Finally, a charge semicircle. A year ago, the NCAA made a subtle rule change, instructing referees to imagine -- yes, imagine -- an invisible NBA-esque charge semicircle under the baskets. The refs did as they were told, but one thing was missing: an actual charge semicircle (or if you want to get all technical about it, a "restricted area arc").

That will change in 2011-12. On May 4, the NCAA announced a spate of rules changes, one of which included a mandated charge semicircle on college courts around the country. The referees -- and, for that matter, fans -- will be forced to visit Imaginationland no more.

Transfers be transferrin'. College basketball has experienced a spate of transfers in recent years, and the 2011 offseason was no different. While the total transfer count is too large to list in this space -- hey, this column's already long enough -- some of the bigger names are worth mentioning.

After a monster NCAA tournament, Arizona's Lamont "MoMo" Jones left the school to look for a starring role elsewhere. George Mason's Luke Hancock, he of the late 3 to beat Villanova in the tourney, decided to leave the school for Louisville in the wake of Larranaga's departure for Miami. USC's Bryce Jones moved east, but not too far east, to UNLV. Dayton freshman Juwan Staten -- a top-100 recruit in the 2010 class -- was set on Penn State before DeChellis bolted for Navy; his destination is now in doubt. NC State freshman Ryan Harrow -- a top-50 recruit in the 2010 class -- hit the road after Sidney Lowe was canned and ended up at Kentucky. Promising Kansas State forward Wally Judge left the team during the season amid "emotional issues;" he'll be playing at Rutgers in 2012.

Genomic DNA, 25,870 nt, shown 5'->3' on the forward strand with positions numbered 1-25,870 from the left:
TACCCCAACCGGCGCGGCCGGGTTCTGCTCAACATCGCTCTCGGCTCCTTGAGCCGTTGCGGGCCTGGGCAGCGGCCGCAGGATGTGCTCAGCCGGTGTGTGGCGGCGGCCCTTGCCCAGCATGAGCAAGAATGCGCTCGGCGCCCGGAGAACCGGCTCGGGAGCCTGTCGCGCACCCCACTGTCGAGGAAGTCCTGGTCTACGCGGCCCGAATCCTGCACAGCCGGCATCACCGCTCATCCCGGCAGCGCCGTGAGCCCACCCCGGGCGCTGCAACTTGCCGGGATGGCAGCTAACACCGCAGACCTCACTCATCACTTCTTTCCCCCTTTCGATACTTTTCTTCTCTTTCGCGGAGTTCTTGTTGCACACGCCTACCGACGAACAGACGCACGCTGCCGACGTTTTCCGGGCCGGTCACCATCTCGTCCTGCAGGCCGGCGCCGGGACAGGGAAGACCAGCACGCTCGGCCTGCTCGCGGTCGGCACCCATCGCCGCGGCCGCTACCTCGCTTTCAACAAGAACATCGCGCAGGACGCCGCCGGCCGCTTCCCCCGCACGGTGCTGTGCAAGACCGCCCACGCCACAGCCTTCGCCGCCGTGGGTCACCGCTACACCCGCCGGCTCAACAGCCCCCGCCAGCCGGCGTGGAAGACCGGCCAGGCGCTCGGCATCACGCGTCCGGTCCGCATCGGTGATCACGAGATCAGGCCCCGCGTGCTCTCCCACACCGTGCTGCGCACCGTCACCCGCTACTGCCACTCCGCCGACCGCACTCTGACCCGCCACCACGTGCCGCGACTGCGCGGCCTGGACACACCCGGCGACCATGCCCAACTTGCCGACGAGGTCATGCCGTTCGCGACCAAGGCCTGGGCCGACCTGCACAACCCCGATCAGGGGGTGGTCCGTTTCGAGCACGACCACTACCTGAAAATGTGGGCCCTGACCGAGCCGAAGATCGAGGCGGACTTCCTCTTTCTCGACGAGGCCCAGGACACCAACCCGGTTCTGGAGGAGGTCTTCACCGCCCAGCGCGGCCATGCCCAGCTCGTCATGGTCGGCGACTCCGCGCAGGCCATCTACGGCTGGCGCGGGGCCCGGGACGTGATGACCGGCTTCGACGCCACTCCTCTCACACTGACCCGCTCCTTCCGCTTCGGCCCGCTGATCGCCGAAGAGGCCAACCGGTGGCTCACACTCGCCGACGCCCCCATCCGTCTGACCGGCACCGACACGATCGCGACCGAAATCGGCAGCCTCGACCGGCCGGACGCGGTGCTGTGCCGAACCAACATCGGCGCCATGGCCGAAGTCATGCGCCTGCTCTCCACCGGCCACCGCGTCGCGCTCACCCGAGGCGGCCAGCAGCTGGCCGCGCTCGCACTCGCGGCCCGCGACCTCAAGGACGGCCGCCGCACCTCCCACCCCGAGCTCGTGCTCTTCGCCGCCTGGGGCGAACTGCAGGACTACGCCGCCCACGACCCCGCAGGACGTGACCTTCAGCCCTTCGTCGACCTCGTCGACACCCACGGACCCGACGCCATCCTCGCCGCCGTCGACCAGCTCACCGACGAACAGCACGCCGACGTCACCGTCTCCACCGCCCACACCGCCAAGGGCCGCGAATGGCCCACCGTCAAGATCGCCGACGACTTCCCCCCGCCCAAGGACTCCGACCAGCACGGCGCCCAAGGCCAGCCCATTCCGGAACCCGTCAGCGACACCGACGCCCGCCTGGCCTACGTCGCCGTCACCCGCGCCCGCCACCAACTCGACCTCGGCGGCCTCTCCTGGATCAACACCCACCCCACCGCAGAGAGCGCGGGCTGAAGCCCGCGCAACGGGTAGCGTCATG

Aaric Murray (La Salle to West Virginia), Olu Ashaolu (Louisiana Tech to Oregon), Desmar Jackson (Wyoming to Southern Illinois) and Will Clyburn (Utah to Iowa State) are just a few of the under-the-radar players switching schools.

Most of these players -- with the exception of postgraduate transfers like Valparaiso's Brandon Wood, who will be eligible to play for Michigan State next season -- will have to wait a year before they're eligible to play. Still, their absences will be felt by their former teams in 2011. And until the NCAA sees a noticeable decrease in transfers, questions about the recruiting process and its ability to accurately match players with coaches and schools will continue to arise.